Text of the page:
• Penni from Up Up n Away

Newborns : Nutrition

Updated: Feb 5, 2021


newborn nutrition feeding breastfeeding bottle feeding development growth

Good nutrition is essential for your baby’s survival, physical and mental development, productivity, performance, and health and wellbeing for their life ahead.

Breastfeeding, complimentary feeding, and/or non-breastfeeding are critical aspects of newborn and baby development. Feeding stimulates bonding, promotes healthy growth, reduces susceptibility to illness and disease, and increases their resistance. Breastfeeding is regarded to be the ‘best’ source of sustenance for Newborns and Babies, ideally up to at least 6 months of age. However some women are not able to Breastfeed, and we will discuss the appropriate substitutes later on in the article.

Babies require regular feeding throughout the day and up until 6-9 months, during the night as well. Your baby’s appetite will vary from day to day and month to month. You will begin to recognise his cues and may be able to tell when your baby is hungry.

How much milk your baby needs will depend on his weight, age, and development. See our breastfeeding and formula feeding guidelines below for information regarding the amount of milk to feed your baby.

Breastfeeding


Breastmilk is the food designed by nature for your baby. From the moment your baby is born your breasts generally produce Colostrum: the thick nutrient-rich beginnings of your breastmilk, which will nourish your baby until your hindmilk appears a few days after birth.

For their first 6 months, babies require nothing other than milk to eat or drink. Breastfeeding is convenient and free, and your milk is perfectly suited to your baby’s nutritional needs and plays a large role in protecting your baby from infection, illness, and disease.

Most women can breastfeed without too many problems. It is vital to receive the right help and support as Breastfeeding is not without its challenges.

It is crucial that you are healthy and eating the right foods, as the quality of your milk will largely depend on your diet. A balanced diet and a high intake of food rich in vitamins, minerals, and protein will help you be optimally healthy for you and your child. Likewise, there are certain foods and drinks which are best avoided while you are breastfeeding.


How often should you Breastfeed?

Generally, breastfed babies require 8-12 feeds per day for the first month. Breastfed babies may require more milk than formula-fed babies as it digests more easily and therefore may make your baby hungrier more often. Babies tend to communicate when they are hungry. This may be by crying in the first few months, but it's important to remember that crying may not the first indication your baby will give that she is hungry. Smacking her lips, opening and closing her mouth, ‘rooting’ around on your chest while being held, or putting their hands or fingers to their mouth can all be indications of hunger.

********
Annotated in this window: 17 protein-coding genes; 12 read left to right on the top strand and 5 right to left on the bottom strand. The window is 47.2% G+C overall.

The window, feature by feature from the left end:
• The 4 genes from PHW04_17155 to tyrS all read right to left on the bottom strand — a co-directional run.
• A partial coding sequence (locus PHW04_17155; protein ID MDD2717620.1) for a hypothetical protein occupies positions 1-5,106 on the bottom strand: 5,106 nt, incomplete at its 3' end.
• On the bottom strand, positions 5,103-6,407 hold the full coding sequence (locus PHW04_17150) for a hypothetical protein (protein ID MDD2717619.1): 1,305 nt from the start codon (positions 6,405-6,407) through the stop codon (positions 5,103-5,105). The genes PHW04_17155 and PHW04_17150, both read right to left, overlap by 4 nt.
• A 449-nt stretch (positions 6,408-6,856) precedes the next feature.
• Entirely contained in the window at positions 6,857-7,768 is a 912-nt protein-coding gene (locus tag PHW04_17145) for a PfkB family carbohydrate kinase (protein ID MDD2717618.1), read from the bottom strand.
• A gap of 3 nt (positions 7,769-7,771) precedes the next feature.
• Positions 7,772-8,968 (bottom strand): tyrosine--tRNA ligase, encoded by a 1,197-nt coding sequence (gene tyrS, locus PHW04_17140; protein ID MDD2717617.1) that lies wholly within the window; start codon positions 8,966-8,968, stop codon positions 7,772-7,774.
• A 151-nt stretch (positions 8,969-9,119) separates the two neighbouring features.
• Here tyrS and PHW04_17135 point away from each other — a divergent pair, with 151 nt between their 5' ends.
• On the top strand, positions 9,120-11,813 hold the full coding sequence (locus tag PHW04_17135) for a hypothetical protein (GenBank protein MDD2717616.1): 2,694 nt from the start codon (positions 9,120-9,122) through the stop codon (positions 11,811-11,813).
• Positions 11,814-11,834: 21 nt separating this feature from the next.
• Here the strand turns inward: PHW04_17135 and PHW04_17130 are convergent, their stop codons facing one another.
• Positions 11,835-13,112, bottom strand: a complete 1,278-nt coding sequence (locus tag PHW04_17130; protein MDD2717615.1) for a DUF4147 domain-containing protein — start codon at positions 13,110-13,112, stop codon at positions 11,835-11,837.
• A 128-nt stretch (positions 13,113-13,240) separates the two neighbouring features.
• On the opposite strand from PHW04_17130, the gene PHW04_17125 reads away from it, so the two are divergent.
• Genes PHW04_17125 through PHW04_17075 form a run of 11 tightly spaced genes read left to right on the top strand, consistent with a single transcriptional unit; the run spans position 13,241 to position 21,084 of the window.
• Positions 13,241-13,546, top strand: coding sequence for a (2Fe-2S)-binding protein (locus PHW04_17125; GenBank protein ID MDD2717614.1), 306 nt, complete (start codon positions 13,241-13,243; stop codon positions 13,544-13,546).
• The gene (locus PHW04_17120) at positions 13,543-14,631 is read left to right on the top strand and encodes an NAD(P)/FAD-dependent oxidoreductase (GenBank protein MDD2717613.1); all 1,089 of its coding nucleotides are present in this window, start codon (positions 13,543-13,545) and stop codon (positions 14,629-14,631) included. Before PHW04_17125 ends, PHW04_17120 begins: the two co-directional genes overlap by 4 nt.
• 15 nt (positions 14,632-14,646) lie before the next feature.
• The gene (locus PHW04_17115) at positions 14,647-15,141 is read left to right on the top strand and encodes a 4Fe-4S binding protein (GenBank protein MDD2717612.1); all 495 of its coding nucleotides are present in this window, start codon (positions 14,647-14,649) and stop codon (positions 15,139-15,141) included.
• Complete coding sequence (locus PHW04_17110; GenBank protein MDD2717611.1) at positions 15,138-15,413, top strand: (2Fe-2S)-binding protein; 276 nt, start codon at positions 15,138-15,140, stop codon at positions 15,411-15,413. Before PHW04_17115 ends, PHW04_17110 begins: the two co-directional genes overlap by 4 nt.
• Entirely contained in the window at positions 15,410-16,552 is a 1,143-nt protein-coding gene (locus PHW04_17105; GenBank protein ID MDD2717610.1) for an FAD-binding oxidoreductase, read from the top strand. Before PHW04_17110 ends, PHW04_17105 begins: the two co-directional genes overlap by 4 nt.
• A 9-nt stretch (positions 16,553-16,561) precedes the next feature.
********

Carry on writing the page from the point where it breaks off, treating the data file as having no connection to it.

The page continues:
Generally, a newborn will require feeding every 1.5-3 hours. It is important to note that newborn babies should not go more than about 4 hours without feeding, even overnight. How long your baby spends feeding on each breast depends on what works for you and your baby. Some babies may be satisfied after 5 minutes on each breast, others may need 15 minutes on each side. By 1-2 months of age, you may be nursing your baby 7-9 times a day.

It's important to note that the intervals of time between feeds are generally calculated from when your baby begins to nurse, rather than when the feed ends. In other words, if you are feeding every two hours and you start feeding at 6 am and finish at 6.30 am, your next feed is due at 8 am.

From around 3 months of age and onwards your baby's feeding patterns will continue to develop, and you will start to gauge their feeding needs and routines. They will begin to feed less number of times while ingesting more milk each time. Eventually, by around 6-9 months you may be incorporating solids in with your Breastmilk feeds – read more on Complimentary Feeding

Challenges


Some women find breastfeeding does not begin smoothly and maybe physically uncomfortable or difficult at first. It may take learning and practice by you and your baby. Even when you are getting it right it may still be uncomfortable. Always refer to your lactation consultant or child health nurse to get the help and support you need for successful feeding. Breastfeeding problems for women can include sore nipples, issues with latching on, or mastitis. These problems can usually be sorted out with the right care.

Your baby too may have difficulties feeding. There are techniques to adjust and perfect their ability to ‘latch on’, speak to your lactation consultant or Nurse for support. Your baby may also suffer from Reflux – where your baby spits up large amounts of their milk during most feeds. This is generally not cause for concern, but if you feel your baby is not gaining enough weight or seems to be in pain, don’t hesitate to consult your healthcare provider.